Around 1960’s French wines used to outsell all others and set standards for most New World producers like Australia, New Zealand, South Africa Chile, Argentina, Canada, and the U. S. A. Of course, their French colleagues always inspired Ontario winemakers.
It is ironic that France gave New World wine producing countries the grape varieties, cabernet sauvignon, merlot, cabernet franc, pinot noir, chardonnay, sauvignon blanc, viognier, syrah, gamay, just to name a few, and now must fight them in world markets for share.
New World wine regions decided to go with varietal products, realizing few wine consumers were interested in the geography, topography and terroir of their wines. Their objective was, and remains, to market fruit-forward, palate pleasing wines, at affordable prices to the young and upcoming generation less concerned about technical data but interested in palatability.
French growers, winemakers and marketers are every bit as astute as wineries elsewhere. They know what sells and how to make appealing wines for any given market segment.
They revisited their vineyards, and where necessary, replanted with popular varieties.
In addition, Languedoc and Roussillon, two huge Mediterranean regions, decided to produce and market varietal wines, in competition with Australian, South African, Chilean and American wines. Anguedoc alone has more vineyard acreage than all of Australia.
Truly, when French wines have a good vintage, hardly any country can surpass their appeal with or without food.
Presently, Languedoc and Roussillon wines are best values for those who enjoy them with food and over a long period.
The fundamental difference between Old World and New World wines is, the former are acid-driven, and the latter fruit-driven. Old World wines open up over time in the glass and taste great with food, whereas New World wines appeal because of their exuberant fruit, slightly sweet flavour, and soft texture.
Cotes du Rhone (Rhone Valley) and Loire also offer exceptional wine at very reasonable cost, but prefer to sell in France and export mostly to the United Kingdom and Germany.
Here are some varietal wines Languedoc and Roussillon are producing that need the attention of the wine-drinking world: chardonnays – these are 100 percent varietal wines from fully ripe grapes planted on appropriate soil and on slopes yielding extraordinary fruit depth, brilliant colour, pleasing aromatics with a good balance and mouth feel. More than anything else, these chardonnays from reputable wineries represent good value.
Sauvignon blanc – the fastest growing white wine in the world sauvignon blanc has undergone a total remake in New Zealand. Here winemakers produce fruity, herbal, but vet pleasing soft wine. Languedoc aims at New World sauvignon blanc style, and produces fruit driven aromatic white wines to please the younger crowds.
Sancerre and Pouilly Fume, the spiritual heartland, of this grape, shine bright when the vintage yields fully ripe grapes. Bordeaux started to produce blends of sauvingon blanc, semillon and muscadelle that are very appealing, fresh, fruity and inviting.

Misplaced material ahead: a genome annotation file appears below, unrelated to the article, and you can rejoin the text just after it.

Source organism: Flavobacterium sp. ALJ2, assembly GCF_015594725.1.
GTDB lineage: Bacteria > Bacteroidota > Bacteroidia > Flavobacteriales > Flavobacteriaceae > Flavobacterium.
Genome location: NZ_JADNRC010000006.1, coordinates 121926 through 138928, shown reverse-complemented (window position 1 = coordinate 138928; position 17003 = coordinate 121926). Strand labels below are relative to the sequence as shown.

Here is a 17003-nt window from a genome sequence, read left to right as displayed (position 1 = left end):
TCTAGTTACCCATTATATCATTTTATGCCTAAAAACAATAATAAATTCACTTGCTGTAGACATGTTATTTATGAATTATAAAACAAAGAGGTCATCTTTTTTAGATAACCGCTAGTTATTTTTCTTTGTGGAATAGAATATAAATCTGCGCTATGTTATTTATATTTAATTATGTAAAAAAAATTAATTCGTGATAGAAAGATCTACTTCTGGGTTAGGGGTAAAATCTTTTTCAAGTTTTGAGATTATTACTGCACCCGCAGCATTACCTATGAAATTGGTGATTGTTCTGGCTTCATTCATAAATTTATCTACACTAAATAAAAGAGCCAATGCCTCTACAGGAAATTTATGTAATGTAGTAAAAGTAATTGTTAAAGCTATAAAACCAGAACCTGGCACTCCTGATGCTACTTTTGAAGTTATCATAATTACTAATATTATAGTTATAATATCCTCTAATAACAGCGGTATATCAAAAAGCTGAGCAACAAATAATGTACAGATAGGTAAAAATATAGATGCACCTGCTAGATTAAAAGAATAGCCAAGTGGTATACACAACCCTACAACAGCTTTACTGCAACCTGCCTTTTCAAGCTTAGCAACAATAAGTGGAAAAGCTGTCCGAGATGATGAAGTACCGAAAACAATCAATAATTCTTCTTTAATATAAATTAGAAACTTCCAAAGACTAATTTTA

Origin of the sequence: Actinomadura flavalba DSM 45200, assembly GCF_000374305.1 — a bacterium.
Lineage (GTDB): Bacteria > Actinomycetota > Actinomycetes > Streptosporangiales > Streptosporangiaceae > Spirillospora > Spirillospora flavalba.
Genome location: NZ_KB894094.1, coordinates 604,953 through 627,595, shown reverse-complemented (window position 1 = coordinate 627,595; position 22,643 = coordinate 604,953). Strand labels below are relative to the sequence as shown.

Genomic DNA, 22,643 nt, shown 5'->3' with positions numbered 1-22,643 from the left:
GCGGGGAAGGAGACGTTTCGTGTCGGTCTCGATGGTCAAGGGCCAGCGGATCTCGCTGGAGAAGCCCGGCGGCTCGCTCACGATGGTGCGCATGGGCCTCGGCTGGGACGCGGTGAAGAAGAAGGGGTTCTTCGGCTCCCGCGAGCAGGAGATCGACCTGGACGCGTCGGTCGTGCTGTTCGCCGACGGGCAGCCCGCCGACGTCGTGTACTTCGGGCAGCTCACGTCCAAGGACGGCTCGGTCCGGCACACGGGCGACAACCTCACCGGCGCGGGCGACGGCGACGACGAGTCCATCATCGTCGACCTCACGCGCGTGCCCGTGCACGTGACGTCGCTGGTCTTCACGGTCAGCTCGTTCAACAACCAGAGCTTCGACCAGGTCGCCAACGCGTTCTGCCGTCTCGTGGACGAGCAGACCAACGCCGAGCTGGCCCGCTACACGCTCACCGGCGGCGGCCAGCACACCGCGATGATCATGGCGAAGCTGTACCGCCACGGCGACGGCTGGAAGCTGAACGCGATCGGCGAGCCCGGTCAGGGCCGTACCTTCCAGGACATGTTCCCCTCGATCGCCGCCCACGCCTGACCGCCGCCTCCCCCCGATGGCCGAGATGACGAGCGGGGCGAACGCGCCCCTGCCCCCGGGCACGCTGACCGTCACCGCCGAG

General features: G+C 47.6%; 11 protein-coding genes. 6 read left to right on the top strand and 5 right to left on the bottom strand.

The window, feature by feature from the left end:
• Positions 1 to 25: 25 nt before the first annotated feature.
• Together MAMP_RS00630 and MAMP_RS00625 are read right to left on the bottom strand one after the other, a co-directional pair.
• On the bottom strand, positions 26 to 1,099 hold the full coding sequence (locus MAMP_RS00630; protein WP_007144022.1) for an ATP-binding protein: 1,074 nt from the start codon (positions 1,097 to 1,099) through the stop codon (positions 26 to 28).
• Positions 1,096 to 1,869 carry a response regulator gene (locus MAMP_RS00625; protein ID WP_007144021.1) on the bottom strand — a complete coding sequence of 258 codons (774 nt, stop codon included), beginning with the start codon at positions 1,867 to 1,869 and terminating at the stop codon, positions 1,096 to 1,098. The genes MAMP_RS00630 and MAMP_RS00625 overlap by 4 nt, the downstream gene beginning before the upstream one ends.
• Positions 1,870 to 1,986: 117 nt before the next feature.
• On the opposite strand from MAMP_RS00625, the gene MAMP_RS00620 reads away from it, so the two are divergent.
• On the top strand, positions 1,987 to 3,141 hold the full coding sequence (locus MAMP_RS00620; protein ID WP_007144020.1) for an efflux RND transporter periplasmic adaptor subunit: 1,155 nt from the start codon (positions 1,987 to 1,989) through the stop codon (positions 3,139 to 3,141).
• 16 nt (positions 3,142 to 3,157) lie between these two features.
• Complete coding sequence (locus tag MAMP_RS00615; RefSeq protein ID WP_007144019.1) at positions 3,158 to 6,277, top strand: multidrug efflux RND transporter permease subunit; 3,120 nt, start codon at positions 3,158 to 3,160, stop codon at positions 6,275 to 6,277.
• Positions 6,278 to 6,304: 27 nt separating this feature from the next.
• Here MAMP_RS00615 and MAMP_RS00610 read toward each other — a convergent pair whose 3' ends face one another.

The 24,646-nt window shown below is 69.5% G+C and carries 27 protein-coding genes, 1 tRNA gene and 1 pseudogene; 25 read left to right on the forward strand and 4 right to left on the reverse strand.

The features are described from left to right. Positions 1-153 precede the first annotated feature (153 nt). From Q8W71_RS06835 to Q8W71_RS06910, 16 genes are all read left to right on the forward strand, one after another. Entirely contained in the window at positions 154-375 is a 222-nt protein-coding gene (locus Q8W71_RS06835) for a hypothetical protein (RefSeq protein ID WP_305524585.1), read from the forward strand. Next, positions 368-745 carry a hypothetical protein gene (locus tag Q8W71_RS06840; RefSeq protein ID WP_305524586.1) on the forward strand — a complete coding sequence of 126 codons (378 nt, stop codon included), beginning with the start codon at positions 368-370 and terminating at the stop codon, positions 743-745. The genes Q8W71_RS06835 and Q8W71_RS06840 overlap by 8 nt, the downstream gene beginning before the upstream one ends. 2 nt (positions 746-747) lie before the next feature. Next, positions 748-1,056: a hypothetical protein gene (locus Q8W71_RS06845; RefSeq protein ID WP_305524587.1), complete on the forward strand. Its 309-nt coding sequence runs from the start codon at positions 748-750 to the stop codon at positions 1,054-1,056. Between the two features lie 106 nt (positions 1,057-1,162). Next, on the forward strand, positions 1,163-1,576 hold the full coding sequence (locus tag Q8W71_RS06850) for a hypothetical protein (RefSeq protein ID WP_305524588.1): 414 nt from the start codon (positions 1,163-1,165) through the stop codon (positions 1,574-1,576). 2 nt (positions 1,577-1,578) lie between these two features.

Vigonier – Although at home in the Rhone Valley, viognier grows well in Languedoc. The wines smell of peaches and apricots, are soft and pleasant on the palate.
Cabernet sauvignon – Only three decades ago this venerable grape grew only in few French regions, but not in Languedoc. The Bordelaise decided to buy land in Languedoc and Roussillon and plant cabernets sauvignon. Their objective was to make wine resembling Bordeaux, but at half the cost. Languedoc cabernet sauvignons are brilliant in colour, fruity with soft tannins that allow early consumption. They are made to enjoy within a year or two of harvest.
Merlot- this fruity (plum), soft grape originating in Bordeaux is used there for blending with cabernet sauvignon. In St. Emilion, a sub-appellation of Bordeaux it is blended with cabernet franc and very little cabernet sauvignon. Languedoc’s merlot is fruity, high in alcohol but well extracted to yields a perfectly balanced wine to drink on its own or with appropriate food.
Syrah – at home in the northern Rhone Valley syrah, aka shiraz has been successfully planted in Languedoc and Roussillon.
Here this famous grape yields fruity, dark, alcoholic wines with lots of flavour. The Mediterranean hot climate ripens the fruit fully, and winemakers translate nature’s bounty to fine wines full of flavour.
Rhone syrah wines like hermitage or Croze-Hermitage or Cote Rotie sell for five times the cost of Languedoc syrah.
Pinot noir – indigenous to Burgundy, only few growers thought pinot noir in Languedoc could produce fine wines. Those who ventured inland to high altitudes and planted this venerable grape were greatly surprised by the results.
Languedoc and Roussillon pinot noirs are dark in colour, but possess appealing aromas more like stone fruits than Burgundy’s sweet strawberries. They are high in alcohol, but low in tannins and softer than their Burgundian counterparts.
Languedoc and Roussillon Appellation d’Origine Controllee and Vin de Pays wines deserve their place on the dinner tables of those who like to enjoy fine wines at reasonable cost.
Here are some reputable wineries that produce fine Languedoc and Roussillon wines: (Some have vineyards there and process the fruit in their premises; others truck the fruit to Bordeaux or elsewhere. Some wineries buy fruit form well established growers by long term contacts according to their specifications and vinify in their wineries): Robert Skalli, Jeanjean, Calvet, George Dubeouf, Baron de Rothschild, Barton et Guestier, Yvon Mau, Domain Paul Mas, and Kresmann.